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The Kabyle People


Algeria is the largest country in Africa, but what do you know about its people? Let me introduce the Kabyles who account for around half the population...

Like many of the 325 million people in the 'arab world', a large proportion of Algerians are not, by descent, Arab. More than 50% are Kabyle the second largest ethnic group within the Amazigh which stretches from Morocco to Egypt. The Amazigh have been settled in North Africa for more than 3000 years. The arabs arrived way back in the 7th century and yet incredibly the Amazigh 'tribes' , like the Kabyles, have over time maintained a very separate identity. This lens is a personal tribute to my inlaws who are Kabyle and a celebration of my boys' Kabyle heritage!

Who are the Kabyles? - The Kabyles belong to the wider ethnic group called Amazigh or Berber

Kabyle Ladies in Traditional Dress

Kabyle Ladies in Traditional Dress

The Amazigh which means "free humans" or "free men" are known to the world as Berbers. The term Berber was attributed to the Amazigh centuries ago by Europeans and is not actually a word used in tamazight, the Amazigh language. People of Amazigh are often referred to collectively as Imazighen.

Kabyle Women in Traditional Kaftans, Skirts and Head Scarves

Kabyle Women in Traditional Kaftans, Skirts and Head Scarves

Traditional Dress

The basic Kabyle dress is a silk-like kaftan which can be any of a whole range of colours (although white and yellow are particularly popular). It will have very distinctive embroidery around the neckline, the bottom hem and the sleeves. It can be worn alone but is often accompanied with a bright red cotton wrap-around garment woven with yellow, dark red and orange. The Kaftan is often belted and arranged so that it puffs out. A headscarf and, of course, jewellery may also be worn to complete the outfit.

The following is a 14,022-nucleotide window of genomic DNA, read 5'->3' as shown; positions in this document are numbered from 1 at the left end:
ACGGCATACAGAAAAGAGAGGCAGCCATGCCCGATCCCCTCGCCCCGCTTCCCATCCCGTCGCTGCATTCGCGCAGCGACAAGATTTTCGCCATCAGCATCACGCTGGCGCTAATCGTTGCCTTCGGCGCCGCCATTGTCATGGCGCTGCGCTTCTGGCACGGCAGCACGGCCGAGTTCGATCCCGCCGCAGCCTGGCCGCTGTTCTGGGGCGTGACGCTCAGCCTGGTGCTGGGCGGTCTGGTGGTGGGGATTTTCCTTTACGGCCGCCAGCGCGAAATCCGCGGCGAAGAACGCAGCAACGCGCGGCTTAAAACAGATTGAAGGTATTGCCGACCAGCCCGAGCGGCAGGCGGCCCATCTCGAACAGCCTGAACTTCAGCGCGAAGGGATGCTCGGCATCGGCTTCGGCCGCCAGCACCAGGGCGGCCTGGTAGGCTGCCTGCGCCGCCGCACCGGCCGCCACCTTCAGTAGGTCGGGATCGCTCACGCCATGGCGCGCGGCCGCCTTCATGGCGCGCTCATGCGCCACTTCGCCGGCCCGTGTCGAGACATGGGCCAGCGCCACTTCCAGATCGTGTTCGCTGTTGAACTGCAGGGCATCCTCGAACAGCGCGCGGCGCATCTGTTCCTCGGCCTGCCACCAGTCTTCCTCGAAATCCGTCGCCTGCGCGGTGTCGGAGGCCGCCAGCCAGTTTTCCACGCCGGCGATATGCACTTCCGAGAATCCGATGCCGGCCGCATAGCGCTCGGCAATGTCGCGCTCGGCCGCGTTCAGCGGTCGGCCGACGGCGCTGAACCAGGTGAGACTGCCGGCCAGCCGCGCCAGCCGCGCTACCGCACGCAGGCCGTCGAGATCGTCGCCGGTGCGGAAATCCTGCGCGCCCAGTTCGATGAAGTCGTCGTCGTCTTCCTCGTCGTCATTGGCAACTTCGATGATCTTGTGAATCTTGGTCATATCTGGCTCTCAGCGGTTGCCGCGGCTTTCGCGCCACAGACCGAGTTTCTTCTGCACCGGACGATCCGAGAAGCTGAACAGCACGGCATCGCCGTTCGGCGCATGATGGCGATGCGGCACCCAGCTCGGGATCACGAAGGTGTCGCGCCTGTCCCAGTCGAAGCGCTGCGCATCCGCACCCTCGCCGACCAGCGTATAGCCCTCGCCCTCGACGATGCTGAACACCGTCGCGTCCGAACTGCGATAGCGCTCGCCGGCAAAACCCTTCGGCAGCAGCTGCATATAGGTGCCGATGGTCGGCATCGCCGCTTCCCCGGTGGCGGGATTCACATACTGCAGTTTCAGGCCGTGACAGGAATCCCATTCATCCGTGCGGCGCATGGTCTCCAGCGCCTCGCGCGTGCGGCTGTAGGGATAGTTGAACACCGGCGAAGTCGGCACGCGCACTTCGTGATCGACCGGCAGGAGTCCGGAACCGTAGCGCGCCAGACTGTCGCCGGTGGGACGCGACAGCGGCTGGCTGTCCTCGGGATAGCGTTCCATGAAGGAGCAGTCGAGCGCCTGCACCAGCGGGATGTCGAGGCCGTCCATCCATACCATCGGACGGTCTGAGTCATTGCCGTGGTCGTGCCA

The traditional Kabyle dress is worn by small children and 90 year old women alike. It is something that people cherish and enjoy wearing today as they have done for hundreds of years. There are of course many other typically Kabyle dresses both traditional and modern. Dresses can differ in style, colour and fabric enormously but each is still recognisably Kabyle.


The area called 'Kabylie' is predominently mountainous and stretches across the African Mediterranean coast and dips down into Algeria.

The Kabyle Language

Road Signs near the town of Azzefoun

Road Signs near the town of Azzefoun

The Kabyle language is a variant of the Amazigh language called Tamazight. Its fascinating symbols visible in the photo above belong to an alphabet called Tifinagh. Not everyone can read its written form. The language sounds very different to arabic and, perhaps it's pure imagination, but sometimes the intonation and certain sounds remind me a bit of English! I can only understand a few phrases and the odd word, but I love this language because it sounds so ancient and so bold. There are lots of 'X' sounds and 'Z' sounds and plenty of consonants. The word for meat for example is 'Exom', the word for early is 'Zik'.